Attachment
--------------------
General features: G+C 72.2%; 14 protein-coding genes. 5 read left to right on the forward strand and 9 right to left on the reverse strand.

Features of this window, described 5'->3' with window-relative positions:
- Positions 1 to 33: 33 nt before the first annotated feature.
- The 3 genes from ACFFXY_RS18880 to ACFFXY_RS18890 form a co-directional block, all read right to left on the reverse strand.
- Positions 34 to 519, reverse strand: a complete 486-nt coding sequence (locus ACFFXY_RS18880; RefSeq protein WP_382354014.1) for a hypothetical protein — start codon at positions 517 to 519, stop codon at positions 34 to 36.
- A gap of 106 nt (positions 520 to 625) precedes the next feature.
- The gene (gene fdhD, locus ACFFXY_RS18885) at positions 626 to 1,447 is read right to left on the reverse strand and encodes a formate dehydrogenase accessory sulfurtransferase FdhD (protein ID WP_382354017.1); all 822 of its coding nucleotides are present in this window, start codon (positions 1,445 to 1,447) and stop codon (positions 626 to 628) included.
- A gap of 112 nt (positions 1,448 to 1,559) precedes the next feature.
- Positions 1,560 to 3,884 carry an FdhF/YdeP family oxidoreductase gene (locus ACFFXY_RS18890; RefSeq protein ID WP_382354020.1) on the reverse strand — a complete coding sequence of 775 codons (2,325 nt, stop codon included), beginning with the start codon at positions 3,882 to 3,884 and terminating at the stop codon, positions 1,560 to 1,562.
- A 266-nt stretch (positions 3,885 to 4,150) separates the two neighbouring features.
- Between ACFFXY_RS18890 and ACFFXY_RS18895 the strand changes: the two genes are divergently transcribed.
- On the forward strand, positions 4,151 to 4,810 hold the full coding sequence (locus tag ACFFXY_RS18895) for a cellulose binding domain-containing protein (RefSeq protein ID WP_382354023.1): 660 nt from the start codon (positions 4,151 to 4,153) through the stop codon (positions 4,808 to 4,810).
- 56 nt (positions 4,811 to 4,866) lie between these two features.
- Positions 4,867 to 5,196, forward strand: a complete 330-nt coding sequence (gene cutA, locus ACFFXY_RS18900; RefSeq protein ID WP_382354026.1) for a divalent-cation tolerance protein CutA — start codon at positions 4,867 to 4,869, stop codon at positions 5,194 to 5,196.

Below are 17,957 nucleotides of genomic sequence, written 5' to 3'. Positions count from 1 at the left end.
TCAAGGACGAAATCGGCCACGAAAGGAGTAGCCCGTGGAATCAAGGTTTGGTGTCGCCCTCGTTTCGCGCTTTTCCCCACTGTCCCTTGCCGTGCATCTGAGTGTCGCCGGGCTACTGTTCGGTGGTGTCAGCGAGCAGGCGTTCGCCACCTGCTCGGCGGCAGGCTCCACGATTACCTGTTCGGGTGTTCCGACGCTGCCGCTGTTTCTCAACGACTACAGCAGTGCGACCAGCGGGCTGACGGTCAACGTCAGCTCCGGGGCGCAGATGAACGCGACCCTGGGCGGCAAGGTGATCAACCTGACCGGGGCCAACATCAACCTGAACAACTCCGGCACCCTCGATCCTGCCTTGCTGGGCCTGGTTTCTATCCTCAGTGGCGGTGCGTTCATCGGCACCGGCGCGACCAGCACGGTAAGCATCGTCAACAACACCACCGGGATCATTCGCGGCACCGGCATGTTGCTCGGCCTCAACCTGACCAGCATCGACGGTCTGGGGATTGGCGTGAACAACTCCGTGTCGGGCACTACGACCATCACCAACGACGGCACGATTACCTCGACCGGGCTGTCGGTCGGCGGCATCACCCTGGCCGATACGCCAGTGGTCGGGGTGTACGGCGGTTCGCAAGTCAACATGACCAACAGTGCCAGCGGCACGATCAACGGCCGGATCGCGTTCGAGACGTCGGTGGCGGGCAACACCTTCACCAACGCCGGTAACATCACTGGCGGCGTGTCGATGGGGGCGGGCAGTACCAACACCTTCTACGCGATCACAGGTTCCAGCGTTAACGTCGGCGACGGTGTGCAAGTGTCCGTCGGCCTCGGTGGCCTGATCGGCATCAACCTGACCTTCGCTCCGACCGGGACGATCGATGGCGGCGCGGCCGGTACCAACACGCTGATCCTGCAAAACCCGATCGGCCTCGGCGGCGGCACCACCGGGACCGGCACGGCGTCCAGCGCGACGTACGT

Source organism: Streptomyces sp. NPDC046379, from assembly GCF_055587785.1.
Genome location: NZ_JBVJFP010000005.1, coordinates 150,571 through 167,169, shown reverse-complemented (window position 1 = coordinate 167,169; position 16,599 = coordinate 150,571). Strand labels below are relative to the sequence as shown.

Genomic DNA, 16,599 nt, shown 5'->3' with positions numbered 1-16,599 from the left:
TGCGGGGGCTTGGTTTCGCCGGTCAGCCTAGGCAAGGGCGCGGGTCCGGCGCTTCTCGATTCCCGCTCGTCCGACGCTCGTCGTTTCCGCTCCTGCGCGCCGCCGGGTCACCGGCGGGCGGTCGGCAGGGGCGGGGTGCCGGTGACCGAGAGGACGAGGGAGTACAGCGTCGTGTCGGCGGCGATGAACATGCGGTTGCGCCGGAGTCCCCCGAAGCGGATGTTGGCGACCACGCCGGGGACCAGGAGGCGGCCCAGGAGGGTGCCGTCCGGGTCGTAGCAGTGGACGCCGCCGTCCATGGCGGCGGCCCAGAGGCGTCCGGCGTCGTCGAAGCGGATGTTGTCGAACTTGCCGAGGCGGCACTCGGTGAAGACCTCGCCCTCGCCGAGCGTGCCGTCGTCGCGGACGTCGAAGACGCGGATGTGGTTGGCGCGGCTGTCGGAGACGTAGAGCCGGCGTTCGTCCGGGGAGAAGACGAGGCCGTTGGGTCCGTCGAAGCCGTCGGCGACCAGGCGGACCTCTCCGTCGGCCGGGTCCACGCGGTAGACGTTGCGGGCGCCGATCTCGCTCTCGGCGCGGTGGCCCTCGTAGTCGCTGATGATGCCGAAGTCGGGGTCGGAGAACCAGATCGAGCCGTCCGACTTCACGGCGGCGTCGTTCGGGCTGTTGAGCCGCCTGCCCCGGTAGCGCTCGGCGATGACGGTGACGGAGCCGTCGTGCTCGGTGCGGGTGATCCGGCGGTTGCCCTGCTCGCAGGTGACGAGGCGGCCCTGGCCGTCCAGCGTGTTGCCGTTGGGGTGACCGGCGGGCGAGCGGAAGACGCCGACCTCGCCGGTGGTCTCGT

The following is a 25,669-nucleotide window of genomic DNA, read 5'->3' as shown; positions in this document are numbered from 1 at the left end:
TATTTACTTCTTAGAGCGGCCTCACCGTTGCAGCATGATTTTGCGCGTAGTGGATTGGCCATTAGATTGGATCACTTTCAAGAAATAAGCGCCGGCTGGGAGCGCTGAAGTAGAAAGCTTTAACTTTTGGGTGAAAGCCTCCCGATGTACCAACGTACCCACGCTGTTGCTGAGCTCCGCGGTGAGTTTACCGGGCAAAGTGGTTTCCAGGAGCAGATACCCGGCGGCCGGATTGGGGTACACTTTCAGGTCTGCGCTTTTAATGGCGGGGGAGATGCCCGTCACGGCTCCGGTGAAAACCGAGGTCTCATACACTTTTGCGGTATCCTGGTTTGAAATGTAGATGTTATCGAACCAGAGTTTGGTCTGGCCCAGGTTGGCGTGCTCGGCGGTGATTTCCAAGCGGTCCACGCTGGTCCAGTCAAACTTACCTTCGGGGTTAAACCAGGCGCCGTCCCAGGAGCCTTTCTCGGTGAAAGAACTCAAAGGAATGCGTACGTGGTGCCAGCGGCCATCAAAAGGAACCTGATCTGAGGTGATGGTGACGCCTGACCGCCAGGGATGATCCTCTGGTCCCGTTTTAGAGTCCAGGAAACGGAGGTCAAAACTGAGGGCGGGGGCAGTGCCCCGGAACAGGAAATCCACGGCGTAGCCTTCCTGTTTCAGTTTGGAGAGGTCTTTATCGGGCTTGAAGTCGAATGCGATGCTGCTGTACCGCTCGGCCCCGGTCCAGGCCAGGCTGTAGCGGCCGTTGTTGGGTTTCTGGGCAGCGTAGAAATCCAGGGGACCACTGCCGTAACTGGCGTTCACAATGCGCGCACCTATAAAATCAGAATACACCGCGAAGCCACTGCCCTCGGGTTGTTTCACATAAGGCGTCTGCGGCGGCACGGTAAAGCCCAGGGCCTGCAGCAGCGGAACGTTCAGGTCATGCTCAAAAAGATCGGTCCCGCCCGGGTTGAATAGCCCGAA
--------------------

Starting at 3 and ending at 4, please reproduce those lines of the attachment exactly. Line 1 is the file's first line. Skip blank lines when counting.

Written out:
- Positions 1 to 33: 33 nt before the first annotated feature.
- The 3 genes from ACFFXY_RS18880 to ACFFXY_RS18890 form a co-directional block, all read right to left on the reverse strand.